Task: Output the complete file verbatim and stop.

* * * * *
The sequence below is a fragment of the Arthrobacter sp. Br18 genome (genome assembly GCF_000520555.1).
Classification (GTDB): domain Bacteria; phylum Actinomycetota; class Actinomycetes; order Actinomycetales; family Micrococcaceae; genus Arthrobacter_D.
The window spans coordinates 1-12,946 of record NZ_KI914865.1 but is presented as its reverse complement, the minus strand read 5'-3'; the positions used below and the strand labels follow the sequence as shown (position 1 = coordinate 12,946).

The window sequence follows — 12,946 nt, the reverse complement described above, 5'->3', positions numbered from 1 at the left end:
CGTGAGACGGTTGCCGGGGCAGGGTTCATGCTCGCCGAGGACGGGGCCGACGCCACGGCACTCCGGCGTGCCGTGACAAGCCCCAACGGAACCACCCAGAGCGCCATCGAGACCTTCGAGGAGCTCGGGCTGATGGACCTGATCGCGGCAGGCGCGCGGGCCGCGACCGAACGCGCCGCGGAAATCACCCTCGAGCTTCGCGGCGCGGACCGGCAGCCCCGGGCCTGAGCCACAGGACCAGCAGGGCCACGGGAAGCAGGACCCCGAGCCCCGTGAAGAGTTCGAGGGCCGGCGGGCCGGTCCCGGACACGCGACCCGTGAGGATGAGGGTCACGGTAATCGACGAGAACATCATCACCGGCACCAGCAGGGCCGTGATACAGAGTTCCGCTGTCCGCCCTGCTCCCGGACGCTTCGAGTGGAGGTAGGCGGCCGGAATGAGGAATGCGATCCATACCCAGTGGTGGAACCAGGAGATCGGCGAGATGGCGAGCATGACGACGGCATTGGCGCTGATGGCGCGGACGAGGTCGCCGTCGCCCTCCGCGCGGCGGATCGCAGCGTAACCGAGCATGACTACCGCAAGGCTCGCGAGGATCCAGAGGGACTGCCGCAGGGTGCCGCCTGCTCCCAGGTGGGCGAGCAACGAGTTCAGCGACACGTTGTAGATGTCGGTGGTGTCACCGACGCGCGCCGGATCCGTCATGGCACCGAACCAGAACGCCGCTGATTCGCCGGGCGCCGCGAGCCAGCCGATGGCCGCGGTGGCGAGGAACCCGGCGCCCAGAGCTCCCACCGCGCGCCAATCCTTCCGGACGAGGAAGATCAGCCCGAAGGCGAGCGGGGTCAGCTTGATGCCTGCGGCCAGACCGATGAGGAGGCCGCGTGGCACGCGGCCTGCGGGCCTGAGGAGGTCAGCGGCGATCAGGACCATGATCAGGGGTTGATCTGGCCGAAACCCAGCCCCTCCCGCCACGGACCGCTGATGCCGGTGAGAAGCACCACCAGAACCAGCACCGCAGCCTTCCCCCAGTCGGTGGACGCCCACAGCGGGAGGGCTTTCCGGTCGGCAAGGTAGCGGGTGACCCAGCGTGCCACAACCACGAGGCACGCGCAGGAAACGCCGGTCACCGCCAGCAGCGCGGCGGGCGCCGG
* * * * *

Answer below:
The sequence below is a fragment of the Arthrobacter sp. Br18 genome (genome assembly GCF_000520555.1).
Classification (GTDB): domain Bacteria; phylum Actinomycetota; class Actinomycetes; order Actinomycetales; family Micrococcaceae; genus Arthrobacter_D.
The window spans coordinates 1-12,946 of record NZ_KI914865.1 but is presented as its reverse complement, the minus strand read 5'-3'; the positions used below and the strand labels follow the sequence as shown (position 1 = coordinate 12,946).

The window sequence follows — 12,946 nt, the reverse complement described above, 5'->3', positions numbered from 1 at the left end:
CGTGAGACGGTTGCCGGGGCAGGGTTCATGCTCGCCGAGGACGGGGCCGACGCCACGGCACTCCGGCGTGCCGTGACAAGCCCCAACGGAACCACCCAGAGCGCCATCGAGACCTTCGAGGAGCTCGGGCTGATGGACCTGATCGCGGCAGGCGCGCGGGCCGCGACCGAACGCGCCGCGGAAATCACCCTCGAGCTTCGCGGCGCGGACCGGCAGCCCCGGGCCTGAGCCACAGGACCAGCAGGGCCACGGGAAGCAGGACCCCGAGCCCCGTGAAGAGTTCGAGGGCCGGCGGGCCGGTCCCGGACACGCGACCCGTGAGGATGAGGGTCACGGTAATCGACGAGAACATCATCACCGGCACCAGCAGGGCCGTGATACAGAGTTCCGCTGTCCGCCCTGCTCCCGGACGCTTCGAGTGGAGGTAGGCGGCCGGAATGAGGAATGCGATCCATACCCAGTGGTGGAACCAGGAGATCGGCGAGATGGCGAGCATGACGACGGCATTGGCGCTGATGGCGCGGACGAGGTCGCCGTCGCCCTCCGCGCGGCGGATCGCAGCGTAACCGAGCATGACTACCGCAAGGCTCGCGAGGATCCAGAGGGACTGCCGCAGGGTGCCGCCTGCTCCCAGGTGGGCGAGCAACGAGTTCAGCGACACGTTGTAGATGTCGGTGGTGTCACCGACGCGCGCCGGATCCGTCATGGCACCGAACCAGAACGCCGCTGATTCGCCGGGCGCCGCGAGCCAGCCGATGGCCGCGGTGGCGAGGAACCCGGCGCCCAGAGCTCCCACCGCGCGCCAATCCTTCCGGACGAGGAAGATCAGCCCGAAGGCGAGCGGGGTCAGCTTGATGCCTGCGGCCAGACCGATGAGGAGGCCGCGTGGCACGCGGCCTGCGGGCCTGAGGAGGTCAGCGGCGATCAGGACCATGATCAGGGGTTGATCTGGCCGAAACCCAGCCCCTCCCGCCACGGACCGCTGATGCCGGTGAGAAGCACCACCAGAACCAGCACCGCAGCCTTCCCCCAGTCGGTGGACGCCCACAGCGGGAGGGCTTTCCGGTCGGCAAGGTAGCGGGTGACCCAGCGTGCCACAACCACGAGGCACGCGCAGGAAACGCCGGTCACCGCCAGCAGCGCGGCGGGCGCCGG